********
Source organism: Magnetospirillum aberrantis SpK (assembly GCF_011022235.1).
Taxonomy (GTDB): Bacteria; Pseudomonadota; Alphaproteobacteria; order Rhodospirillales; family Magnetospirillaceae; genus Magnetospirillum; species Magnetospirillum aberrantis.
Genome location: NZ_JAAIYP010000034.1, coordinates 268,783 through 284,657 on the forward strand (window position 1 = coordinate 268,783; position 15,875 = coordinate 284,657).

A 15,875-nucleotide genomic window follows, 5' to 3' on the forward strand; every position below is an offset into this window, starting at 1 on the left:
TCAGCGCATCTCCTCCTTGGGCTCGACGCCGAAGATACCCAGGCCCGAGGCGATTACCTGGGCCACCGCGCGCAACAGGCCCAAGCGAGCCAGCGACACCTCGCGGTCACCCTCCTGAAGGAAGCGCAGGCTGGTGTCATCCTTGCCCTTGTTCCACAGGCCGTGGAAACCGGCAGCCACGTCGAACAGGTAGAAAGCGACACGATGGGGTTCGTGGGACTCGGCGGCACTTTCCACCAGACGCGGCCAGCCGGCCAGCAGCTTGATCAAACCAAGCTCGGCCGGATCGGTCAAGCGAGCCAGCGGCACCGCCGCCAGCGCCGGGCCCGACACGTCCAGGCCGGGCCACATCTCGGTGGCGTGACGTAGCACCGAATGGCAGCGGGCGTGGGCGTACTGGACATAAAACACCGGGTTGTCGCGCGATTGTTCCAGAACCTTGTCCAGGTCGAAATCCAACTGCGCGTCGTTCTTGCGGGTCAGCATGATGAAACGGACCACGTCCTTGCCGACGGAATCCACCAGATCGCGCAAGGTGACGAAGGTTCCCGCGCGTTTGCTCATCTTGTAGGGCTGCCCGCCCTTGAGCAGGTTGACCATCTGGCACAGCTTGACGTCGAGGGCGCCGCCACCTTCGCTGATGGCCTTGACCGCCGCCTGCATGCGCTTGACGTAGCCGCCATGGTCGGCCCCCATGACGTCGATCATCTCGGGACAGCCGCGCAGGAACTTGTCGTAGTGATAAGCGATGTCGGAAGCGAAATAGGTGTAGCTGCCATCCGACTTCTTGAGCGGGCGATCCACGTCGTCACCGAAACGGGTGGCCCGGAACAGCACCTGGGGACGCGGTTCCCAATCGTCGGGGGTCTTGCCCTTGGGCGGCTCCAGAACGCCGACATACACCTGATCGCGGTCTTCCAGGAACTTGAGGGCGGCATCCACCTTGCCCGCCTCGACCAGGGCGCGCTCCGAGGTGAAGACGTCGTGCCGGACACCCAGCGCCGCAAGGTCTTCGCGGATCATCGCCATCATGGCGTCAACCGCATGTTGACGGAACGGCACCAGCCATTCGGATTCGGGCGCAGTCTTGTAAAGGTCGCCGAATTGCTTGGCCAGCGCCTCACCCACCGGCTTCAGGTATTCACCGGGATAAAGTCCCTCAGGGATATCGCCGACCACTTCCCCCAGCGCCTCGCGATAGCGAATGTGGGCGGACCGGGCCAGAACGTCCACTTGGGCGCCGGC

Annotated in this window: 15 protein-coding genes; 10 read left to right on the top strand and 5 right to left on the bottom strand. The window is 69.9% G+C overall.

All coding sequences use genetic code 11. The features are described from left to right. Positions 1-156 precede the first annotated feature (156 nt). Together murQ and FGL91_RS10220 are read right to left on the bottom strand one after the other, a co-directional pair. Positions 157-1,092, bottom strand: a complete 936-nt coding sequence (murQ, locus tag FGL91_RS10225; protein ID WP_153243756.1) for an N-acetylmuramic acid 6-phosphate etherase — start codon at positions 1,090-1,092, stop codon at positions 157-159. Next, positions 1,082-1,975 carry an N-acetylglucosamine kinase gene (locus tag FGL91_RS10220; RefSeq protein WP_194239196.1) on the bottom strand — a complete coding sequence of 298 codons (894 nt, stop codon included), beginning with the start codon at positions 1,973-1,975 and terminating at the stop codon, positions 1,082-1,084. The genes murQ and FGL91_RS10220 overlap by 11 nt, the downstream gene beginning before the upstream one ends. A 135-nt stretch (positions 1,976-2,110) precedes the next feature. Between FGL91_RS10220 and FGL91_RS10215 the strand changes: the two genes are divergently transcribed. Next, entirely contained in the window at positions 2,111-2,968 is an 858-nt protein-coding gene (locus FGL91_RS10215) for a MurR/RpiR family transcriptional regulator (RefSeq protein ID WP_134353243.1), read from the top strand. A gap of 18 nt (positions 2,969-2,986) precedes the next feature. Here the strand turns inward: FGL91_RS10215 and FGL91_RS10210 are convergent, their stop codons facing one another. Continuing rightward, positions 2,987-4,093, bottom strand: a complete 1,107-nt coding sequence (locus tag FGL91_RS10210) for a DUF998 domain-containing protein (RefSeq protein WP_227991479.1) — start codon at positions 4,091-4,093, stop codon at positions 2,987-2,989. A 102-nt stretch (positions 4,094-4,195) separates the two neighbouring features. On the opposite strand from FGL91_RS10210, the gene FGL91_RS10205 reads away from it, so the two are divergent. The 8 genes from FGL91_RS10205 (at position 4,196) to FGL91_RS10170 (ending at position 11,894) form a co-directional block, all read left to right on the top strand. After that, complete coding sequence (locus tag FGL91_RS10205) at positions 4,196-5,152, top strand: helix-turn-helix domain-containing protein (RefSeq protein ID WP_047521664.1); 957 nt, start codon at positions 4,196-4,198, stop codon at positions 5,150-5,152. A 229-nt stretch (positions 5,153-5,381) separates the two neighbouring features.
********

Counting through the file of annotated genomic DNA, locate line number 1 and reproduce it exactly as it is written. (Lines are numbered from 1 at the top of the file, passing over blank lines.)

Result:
Source organism: Magnetospirillum aberrantis SpK (assembly GCF_011022235.1).